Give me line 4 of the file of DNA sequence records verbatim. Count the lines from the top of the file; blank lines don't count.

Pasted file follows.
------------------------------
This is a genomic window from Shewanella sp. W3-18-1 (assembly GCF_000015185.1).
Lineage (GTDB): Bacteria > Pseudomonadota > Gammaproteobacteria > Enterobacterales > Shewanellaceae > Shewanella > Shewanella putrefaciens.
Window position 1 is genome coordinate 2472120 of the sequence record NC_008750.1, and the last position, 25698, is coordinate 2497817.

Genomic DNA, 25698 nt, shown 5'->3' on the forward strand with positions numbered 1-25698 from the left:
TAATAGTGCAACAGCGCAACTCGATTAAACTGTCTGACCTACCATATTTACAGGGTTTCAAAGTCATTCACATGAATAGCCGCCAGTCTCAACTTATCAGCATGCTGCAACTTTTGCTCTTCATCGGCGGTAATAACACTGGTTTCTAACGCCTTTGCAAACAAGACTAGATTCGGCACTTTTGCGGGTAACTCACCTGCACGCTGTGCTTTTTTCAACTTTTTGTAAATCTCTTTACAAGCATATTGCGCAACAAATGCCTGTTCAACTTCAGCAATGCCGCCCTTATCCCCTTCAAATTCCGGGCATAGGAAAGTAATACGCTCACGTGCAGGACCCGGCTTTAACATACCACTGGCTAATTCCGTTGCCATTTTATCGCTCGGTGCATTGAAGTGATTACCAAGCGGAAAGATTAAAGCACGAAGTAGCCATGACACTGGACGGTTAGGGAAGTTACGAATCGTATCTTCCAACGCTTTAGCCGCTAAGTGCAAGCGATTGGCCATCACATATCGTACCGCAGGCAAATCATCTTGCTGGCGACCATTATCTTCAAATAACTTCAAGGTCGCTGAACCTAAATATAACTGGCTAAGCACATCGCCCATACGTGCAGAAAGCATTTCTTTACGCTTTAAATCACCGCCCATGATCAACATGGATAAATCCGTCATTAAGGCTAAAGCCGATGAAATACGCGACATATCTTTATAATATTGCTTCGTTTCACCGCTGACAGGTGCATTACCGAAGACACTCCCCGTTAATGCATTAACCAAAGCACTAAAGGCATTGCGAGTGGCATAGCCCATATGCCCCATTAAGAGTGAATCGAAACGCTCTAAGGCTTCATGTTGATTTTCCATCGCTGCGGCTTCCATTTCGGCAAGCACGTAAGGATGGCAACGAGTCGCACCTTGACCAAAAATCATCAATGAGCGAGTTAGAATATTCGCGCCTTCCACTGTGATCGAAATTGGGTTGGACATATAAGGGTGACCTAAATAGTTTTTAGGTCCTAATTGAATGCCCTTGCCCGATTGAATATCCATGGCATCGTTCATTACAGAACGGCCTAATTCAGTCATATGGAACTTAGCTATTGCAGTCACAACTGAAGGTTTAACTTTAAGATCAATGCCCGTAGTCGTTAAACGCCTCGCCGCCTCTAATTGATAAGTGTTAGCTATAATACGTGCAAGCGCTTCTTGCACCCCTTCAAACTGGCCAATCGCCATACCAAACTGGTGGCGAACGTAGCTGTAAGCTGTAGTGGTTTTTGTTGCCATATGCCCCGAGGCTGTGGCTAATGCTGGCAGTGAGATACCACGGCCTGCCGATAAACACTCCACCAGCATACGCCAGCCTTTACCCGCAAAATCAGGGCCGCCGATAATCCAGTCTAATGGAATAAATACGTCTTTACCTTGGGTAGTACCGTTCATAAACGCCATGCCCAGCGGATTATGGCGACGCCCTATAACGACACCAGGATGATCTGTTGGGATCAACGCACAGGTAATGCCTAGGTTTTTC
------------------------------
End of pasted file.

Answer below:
Genomic DNA, 25698 nt, shown 5'->3' on the forward strand with positions numbered 1-25698 from the left: